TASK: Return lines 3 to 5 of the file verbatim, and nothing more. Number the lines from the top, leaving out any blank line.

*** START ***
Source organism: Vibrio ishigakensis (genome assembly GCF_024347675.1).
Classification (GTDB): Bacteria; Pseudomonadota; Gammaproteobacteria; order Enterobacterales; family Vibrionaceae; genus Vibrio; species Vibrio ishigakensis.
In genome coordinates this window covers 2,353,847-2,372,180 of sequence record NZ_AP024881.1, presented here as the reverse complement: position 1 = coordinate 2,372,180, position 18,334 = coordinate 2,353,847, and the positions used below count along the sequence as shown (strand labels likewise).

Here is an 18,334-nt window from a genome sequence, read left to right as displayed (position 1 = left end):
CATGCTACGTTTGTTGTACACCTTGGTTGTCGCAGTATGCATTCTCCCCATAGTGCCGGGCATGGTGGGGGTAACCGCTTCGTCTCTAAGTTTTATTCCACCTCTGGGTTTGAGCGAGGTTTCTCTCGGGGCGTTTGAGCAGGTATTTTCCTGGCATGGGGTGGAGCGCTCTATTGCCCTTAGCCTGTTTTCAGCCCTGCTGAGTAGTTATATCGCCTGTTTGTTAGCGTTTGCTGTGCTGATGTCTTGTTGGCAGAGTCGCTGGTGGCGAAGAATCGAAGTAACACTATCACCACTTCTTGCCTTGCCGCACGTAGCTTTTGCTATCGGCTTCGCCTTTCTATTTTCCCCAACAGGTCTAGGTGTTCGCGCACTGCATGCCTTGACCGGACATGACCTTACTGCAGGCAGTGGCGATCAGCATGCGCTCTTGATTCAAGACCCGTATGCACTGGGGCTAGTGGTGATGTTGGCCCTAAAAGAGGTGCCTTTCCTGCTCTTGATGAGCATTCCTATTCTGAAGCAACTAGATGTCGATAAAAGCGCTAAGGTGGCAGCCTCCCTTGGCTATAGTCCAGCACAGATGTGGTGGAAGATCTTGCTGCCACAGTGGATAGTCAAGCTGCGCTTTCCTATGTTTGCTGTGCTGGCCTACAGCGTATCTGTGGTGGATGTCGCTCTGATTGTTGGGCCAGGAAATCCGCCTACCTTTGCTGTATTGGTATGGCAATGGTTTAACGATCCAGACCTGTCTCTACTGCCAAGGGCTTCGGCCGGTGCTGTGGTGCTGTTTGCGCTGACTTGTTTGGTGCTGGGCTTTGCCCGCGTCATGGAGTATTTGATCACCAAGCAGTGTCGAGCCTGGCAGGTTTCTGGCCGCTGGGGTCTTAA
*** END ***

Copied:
In genome coordinates this window covers 2,353,847-2,372,180 of sequence record NZ_AP024881.1, presented here as the reverse complement: position 1 = coordinate 2,372,180, position 18,334 = coordinate 2,353,847, and the positions used below count along the sequence as shown (strand labels likewise).

Here is an 18,334-nt window from a genome sequence, read left to right as displayed (position 1 = left end):
CATGCTACGTTTGTTGTACACCTTGGTTGTCGCAGTATGCATTCTCCCCATAGTGCCGGGCATGGTGGGGGTAACCGCTTCGTCTCTAAGTTTTATTCCACCTCTGGGTTTGAGCGAGGTTTCTCTCGGGGCGTTTGAGCAGGTATTTTCCTGGCATGGGGTGGAGCGCTCTATTGCCCTTAGCCTGTTTTCAGCCCTGCTGAGTAGTTATATCGCCTGTTTGTTAGCGTTTGCTGTGCTGATGTCTTGTTGGCAGAGTCGCTGGTGGCGAAGAATCGAAGTAACACTATCACCACTTCTTGCCTTGCCGCACGTAGCTTTTGCTATCGGCTTCGCCTTTCTATTTTCCCCAACAGGTCTAGGTGTTCGCGCACTGCATGCCTTGACCGGACATGACCTTACTGCAGGCAGTGGCGATCAGCATGCGCTCTTGATTCAAGACCCGTATGCACTGGGGCTAGTGGTGATGTTGGCCCTAAAAGAGGTGCCTTTCCTGCTCTTGATGAGCATTCCTATTCTGAAGCAACTAGATGTCGATAAAAGCGCTAAGGTGGCAGCCTCCCTTGGCTATAGTCCAGCACAGATGTGGTGGAAGATCTTGCTGCCACAGTGGATAGTCAAGCTGCGCTTTCCTATGTTTGCTGTGCTGGCCTACAGCGTATCTGTGGTGGATGTCGCTCTGATTGTTGGGCCAGGAAATCCGCCTACCTTTGCTGTATTGGTATGGCAATGGTTTAACGATCCAGACCTGTCTCTACTGCCAAGGGCTTCGGCCGGTGCTGTGGTGCTGTTTGCGCTGACTTGTTTGGTGCTGGGCTTTGCCCGCGTCATGGAGTATTTGATCACCAAGCAGTGTCGAGCCTGGCAGGTTTCTGGCCGCTGGGGTCTTAA